The Concerned Citizens for Responsible Energy’s effort to amend the town’s zoning bylaw governing review of turbines is headed to a Monday night Special Town Meeting.
The Bourne Planning Board after a two-hour public meeting on Friday afternoon voted to neither approve nor reject the citizen group’s turbine-bylaw amendment, a move that sends the petition to the Monday warrant. Planners said the matter of how to accommodate industrial-grade turbines in town warrants further study.
Town Counsel Robert Troy advised the planners that Moderator Robert Parady will allow three revisions to the proposed bylaw amendment, saying they are “not substantive in nature. The moderator, however, is wary about being put in a position where town meeting would be writing the (revised) bylaw.”
The citizen group, comprised of Buzzards Bay and Bournedale residents, seeks to block a controversial proposal by New Generation Wind to build seven 495-foot high turbines on private land north of the canal off Route 25 and Scenic Highway.
Town Planner Coreen Moore said Friday hearing the bylaw amendment is “technically flawed” to an extent that – if approved by voters – it would preclude industrial grade turbines being placed anywhere in Bourne. She also said smaller community-grade turbines would be isolated to three viable locations.
Planning board review or the lack of it aside, the issue falls to town meeting voters. Troy said after the hearing that all sides had presented “reasonable viewpoint” about how a town with so much wind should harness alternative energy – and where.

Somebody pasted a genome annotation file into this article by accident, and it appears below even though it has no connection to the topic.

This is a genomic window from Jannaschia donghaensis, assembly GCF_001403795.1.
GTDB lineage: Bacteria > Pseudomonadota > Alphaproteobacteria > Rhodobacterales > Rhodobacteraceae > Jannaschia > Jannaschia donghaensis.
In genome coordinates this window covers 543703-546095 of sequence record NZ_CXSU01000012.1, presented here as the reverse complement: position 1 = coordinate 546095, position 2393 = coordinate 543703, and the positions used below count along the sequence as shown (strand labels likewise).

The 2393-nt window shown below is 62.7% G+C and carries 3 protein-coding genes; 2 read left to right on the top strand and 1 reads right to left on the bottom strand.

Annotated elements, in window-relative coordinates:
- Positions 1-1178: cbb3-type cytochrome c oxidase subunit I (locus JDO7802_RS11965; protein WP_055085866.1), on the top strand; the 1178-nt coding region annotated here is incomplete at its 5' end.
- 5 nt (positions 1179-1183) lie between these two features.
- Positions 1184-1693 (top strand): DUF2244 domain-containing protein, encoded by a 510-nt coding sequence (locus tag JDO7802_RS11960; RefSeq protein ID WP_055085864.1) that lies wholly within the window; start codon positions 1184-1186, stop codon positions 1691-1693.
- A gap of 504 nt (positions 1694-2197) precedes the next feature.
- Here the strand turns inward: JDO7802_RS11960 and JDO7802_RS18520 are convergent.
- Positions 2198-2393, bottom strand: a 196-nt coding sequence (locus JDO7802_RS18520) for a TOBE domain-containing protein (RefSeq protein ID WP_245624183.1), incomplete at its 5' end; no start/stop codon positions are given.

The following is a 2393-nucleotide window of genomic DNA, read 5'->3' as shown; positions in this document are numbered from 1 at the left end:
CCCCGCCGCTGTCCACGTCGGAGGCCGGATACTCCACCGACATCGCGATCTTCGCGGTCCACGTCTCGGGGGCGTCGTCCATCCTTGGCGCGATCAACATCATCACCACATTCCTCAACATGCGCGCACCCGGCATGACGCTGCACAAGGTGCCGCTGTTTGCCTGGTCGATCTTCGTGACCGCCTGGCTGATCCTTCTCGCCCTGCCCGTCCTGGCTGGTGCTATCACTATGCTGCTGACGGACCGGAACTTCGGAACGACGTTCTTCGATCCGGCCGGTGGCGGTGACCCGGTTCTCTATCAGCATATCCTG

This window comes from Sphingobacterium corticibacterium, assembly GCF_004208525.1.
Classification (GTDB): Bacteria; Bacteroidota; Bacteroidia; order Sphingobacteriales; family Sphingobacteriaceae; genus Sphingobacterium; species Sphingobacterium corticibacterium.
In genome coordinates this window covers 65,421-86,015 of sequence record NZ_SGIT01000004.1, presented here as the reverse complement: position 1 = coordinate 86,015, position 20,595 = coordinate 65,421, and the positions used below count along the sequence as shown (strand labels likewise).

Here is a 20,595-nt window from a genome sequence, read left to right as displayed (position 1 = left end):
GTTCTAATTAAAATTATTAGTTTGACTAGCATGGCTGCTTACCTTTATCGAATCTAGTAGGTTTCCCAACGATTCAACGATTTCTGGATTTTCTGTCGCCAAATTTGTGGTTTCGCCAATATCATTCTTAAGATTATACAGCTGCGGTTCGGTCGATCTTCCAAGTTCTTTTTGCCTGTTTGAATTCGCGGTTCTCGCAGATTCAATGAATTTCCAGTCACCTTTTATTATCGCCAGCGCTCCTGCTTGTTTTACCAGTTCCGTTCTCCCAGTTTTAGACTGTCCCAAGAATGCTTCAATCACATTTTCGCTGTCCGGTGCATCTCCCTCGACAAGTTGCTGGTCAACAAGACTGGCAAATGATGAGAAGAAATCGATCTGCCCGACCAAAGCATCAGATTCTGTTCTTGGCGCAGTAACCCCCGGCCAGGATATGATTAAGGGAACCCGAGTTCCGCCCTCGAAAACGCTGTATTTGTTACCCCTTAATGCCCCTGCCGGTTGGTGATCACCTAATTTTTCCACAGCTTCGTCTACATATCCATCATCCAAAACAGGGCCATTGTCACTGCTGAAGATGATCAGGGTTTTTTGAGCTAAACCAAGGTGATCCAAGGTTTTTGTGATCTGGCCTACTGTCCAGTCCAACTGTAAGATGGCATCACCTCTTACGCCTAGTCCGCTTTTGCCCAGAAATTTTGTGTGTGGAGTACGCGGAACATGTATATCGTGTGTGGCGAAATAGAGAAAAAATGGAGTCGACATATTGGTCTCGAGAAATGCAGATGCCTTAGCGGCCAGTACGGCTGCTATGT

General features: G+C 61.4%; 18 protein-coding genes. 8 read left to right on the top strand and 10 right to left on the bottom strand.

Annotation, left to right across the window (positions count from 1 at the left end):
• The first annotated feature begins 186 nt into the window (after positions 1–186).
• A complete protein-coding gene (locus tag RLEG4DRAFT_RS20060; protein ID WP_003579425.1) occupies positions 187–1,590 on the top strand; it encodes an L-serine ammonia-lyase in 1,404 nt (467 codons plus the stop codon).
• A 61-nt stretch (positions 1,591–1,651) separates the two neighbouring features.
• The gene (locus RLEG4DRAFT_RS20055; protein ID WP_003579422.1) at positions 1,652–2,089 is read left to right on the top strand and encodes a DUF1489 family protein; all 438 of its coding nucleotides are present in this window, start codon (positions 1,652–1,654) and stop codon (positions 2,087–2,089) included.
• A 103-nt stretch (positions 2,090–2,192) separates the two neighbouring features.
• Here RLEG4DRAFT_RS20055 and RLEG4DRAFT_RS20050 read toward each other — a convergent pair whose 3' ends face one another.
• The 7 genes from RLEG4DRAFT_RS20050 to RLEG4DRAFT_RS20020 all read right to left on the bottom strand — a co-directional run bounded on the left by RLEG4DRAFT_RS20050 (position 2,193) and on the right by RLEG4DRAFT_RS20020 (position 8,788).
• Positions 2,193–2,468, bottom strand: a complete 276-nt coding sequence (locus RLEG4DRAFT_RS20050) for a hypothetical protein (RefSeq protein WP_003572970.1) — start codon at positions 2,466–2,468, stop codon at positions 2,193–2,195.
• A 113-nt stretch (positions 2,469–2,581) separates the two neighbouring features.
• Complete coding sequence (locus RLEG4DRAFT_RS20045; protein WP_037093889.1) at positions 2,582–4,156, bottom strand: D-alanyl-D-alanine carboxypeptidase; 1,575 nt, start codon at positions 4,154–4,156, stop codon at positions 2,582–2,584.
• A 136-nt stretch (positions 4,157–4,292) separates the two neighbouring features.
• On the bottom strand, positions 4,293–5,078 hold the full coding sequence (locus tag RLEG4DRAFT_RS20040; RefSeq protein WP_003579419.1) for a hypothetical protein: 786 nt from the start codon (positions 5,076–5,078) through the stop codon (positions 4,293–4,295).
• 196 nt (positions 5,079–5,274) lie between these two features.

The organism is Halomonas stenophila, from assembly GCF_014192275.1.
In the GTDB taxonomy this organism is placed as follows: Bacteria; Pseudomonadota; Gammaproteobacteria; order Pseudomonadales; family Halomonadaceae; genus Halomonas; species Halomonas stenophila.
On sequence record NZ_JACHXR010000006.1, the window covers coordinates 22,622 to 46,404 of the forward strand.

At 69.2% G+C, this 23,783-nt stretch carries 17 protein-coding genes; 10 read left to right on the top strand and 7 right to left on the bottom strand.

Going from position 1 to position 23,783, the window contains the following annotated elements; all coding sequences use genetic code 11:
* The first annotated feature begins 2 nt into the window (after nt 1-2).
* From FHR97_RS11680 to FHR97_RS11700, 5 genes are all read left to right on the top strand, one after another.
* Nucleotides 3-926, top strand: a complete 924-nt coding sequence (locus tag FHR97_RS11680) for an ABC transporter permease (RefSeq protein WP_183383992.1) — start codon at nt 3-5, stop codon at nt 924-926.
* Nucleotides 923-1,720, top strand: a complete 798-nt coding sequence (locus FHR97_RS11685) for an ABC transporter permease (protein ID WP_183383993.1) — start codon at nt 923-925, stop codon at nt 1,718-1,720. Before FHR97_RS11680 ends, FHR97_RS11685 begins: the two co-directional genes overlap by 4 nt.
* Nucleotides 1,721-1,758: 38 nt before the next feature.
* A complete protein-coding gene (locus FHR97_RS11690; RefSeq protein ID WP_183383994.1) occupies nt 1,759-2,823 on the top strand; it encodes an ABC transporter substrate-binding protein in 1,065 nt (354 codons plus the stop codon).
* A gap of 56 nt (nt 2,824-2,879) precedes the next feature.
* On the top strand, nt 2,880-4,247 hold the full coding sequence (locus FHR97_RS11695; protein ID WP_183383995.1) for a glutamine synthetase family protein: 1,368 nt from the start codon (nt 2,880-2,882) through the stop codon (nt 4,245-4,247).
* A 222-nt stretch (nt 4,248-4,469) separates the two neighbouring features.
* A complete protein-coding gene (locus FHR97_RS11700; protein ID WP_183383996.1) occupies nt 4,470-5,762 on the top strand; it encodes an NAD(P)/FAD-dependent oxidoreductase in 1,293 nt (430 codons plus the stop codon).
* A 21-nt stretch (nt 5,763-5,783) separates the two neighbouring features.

Selectmen Chairman John Ford, following the hearing, said the need to win a two-thirds vote at town meeting represents a “reasonable” but not insurmountable issue.
New Generation Wind’s plan represents the first land-based wind-farm proposal in Massachusetts. It is before the Cape Cod Commission where hearings are pending.
Attorney Diane Tillotson, representing New Generation, said Friday it is “bad planning policy” to adopt a zoning bylaw revision “to block one project.”
David Peterson of Cape Cod Aggregates, on whose land a New Generation turbine would be situated, said this project conforms with zoning and is going through the appropriate review process. He said opponents live in a subdivision that sidestepped zoning review. “Town bylaws have to be written to protect on both sides of the property line,” he said.
Attorney Christopher Senie, representing Concerned Citizens, had the opposing view. “Bringing Texas Panhandle style turbines into a residential neighborhood 900 feet away is not necessarily a good piece of a sensible or sustainable (alternative) energy plan.”
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